All of the Center’s labs are open, their mini pods and other open spaces are designed so that scientists from different disciplines can connect and share ideas.  The Center’s culture of collaboration is geared toward accelerating research to bring innovations to market more rapidly due to the urgency of the combined current and future world food conditions and population growth. 

Danforth Center greenhouse night-

The greenhouses at the Donald Danforth Plant Science Center [Danforth Plant Science Center photo]

The Center can mimic climates around the world in its approximately 80 growth chambers and has several research projects to improve staple crops grown in developing countries. For instance, Center scientists are working with partners in Kenya and Uganda to add important nutrients to cassava, a root vegetable similar to a potato, as well as make it resistant to two virus diseases which have been damaging farmers’ harvest for decades. Cassava is grown in over 30 African countries. Approximately one-third of the continent’s population relies on cassava’s starchy tuberous roots for over 50% of their daily caloric intake, making it the second most important staple food crop [after maize].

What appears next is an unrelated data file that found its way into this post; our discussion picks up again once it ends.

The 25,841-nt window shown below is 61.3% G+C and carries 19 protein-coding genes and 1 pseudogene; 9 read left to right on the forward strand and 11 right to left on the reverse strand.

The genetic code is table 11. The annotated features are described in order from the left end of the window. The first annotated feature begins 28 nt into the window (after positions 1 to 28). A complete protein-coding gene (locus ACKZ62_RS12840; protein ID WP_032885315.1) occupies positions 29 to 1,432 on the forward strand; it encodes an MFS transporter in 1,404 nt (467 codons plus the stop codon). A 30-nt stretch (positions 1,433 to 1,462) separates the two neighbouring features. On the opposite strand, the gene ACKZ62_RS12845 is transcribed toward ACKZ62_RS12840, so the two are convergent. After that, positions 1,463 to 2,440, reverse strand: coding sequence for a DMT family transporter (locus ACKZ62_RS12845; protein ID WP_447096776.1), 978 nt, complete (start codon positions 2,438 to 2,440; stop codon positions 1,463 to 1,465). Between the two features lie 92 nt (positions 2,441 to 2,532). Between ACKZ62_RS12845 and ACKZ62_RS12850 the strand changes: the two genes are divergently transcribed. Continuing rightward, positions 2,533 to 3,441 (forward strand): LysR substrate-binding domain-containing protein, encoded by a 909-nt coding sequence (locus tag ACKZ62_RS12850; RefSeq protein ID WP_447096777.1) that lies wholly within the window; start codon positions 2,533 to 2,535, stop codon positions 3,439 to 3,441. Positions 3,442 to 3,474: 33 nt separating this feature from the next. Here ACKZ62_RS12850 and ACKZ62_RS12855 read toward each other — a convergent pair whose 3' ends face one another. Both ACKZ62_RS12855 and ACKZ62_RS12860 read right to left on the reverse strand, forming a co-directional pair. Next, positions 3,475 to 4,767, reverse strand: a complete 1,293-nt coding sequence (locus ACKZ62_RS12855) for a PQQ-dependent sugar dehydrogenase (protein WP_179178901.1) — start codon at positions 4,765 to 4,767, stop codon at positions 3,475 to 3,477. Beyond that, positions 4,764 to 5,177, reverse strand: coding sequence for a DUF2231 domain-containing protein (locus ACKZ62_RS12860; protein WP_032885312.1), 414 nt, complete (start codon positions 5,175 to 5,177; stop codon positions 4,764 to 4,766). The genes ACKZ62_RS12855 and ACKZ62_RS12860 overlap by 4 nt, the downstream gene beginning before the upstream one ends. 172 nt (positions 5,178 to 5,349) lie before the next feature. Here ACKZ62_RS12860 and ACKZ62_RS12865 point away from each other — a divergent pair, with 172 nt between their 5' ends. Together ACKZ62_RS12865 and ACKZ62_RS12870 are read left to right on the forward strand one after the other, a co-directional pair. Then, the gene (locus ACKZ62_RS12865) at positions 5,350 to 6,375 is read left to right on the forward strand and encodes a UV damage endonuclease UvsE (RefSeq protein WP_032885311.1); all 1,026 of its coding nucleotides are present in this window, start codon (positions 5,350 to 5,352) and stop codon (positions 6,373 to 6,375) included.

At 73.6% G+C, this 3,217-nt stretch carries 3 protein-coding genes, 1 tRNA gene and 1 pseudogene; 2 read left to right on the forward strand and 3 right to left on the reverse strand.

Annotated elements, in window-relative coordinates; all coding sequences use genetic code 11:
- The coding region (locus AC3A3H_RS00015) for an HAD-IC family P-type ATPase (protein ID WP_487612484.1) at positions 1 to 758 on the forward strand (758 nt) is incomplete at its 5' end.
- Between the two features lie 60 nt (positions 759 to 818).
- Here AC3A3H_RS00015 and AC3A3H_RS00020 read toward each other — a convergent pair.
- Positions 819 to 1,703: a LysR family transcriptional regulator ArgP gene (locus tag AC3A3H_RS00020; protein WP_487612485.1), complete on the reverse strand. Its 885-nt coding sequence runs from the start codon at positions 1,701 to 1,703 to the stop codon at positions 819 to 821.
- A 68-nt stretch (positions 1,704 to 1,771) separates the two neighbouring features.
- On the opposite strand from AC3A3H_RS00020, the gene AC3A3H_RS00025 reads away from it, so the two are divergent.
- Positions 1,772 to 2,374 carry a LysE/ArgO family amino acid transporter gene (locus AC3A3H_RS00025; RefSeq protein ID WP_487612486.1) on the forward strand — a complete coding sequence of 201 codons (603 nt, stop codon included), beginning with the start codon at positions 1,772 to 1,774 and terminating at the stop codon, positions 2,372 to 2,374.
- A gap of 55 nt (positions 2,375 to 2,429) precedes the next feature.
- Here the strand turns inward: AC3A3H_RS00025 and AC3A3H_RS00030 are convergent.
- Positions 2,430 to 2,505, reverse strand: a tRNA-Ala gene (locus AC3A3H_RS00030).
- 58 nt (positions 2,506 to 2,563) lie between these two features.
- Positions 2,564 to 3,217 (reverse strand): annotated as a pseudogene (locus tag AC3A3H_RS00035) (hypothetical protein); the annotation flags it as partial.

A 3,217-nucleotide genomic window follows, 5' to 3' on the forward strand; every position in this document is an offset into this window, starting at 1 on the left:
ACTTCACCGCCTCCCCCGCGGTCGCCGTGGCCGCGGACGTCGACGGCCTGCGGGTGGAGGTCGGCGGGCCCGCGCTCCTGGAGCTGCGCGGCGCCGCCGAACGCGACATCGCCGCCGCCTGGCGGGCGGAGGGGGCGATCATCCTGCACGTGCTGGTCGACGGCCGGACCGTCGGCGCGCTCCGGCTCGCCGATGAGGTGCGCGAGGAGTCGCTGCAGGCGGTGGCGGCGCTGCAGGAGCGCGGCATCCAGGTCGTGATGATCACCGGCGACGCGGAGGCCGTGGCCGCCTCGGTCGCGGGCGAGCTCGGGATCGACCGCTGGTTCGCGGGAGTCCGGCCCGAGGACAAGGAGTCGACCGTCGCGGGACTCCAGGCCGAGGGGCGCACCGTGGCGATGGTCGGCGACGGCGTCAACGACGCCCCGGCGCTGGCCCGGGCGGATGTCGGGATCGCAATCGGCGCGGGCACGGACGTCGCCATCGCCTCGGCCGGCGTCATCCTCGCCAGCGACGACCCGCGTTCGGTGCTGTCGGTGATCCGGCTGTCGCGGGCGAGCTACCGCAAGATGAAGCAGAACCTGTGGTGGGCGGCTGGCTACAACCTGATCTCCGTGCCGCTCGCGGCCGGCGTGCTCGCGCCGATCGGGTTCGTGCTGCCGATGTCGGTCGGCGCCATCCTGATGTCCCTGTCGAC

A cassava tuber [the edible part of the plant] can stay in the ground for a couple years until its needed for food, but there’s no way to tell whether or not it’s diseased until cut open. Making cassava more disease resistant could mean that years of growth are not wasted.